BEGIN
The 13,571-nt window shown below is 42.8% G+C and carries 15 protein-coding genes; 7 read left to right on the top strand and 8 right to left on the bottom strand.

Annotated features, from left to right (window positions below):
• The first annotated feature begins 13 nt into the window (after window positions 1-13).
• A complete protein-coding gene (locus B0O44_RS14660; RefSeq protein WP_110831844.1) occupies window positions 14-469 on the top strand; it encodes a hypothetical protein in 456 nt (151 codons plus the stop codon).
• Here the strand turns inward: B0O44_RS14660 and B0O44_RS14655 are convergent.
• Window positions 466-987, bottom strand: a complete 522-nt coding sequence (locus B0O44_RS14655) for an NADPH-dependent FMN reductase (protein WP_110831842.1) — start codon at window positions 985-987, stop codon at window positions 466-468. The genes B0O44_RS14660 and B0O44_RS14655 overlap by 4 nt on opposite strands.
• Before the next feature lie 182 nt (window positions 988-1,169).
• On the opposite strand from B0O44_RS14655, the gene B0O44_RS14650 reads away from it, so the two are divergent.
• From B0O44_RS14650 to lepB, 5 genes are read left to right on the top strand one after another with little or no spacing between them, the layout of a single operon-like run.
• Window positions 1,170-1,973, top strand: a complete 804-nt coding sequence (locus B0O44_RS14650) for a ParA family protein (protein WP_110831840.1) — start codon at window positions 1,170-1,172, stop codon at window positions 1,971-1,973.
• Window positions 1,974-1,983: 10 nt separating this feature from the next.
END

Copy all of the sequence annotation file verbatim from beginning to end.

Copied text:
The 13,571-nt window shown below is 42.8% G+C and carries 15 protein-coding genes; 7 read left to right on the top strand and 8 right to left on the bottom strand.

Annotated features, from left to right (window positions below):
• The first annotated feature begins 13 nt into the window (after window positions 1-13).
• A complete protein-coding gene (locus B0O44_RS14660; RefSeq protein WP_110831844.1) occupies window positions 14-469 on the top strand; it encodes a hypothetical protein in 456 nt (151 codons plus the stop codon).
• Here the strand turns inward: B0O44_RS14660 and B0O44_RS14655 are convergent.
• Window positions 466-987, bottom strand: a complete 522-nt coding sequence (locus B0O44_RS14655) for an NADPH-dependent FMN reductase (protein WP_110831842.1) — start codon at window positions 985-987, stop codon at window positions 466-468. The genes B0O44_RS14660 and B0O44_RS14655 overlap by 4 nt on opposite strands.
• Before the next feature lie 182 nt (window positions 988-1,169).
• On the opposite strand from B0O44_RS14655, the gene B0O44_RS14650 reads away from it, so the two are divergent.
• From B0O44_RS14650 to lepB, 5 genes are read left to right on the top strand one after another with little or no spacing between them, the layout of a single operon-like run.
• Window positions 1,170-1,973, top strand: a complete 804-nt coding sequence (locus B0O44_RS14650) for a ParA family protein (protein WP_110831840.1) — start codon at window positions 1,170-1,172, stop codon at window positions 1,971-1,973.
• Window positions 1,974-1,983: 10 nt separating this feature from the next.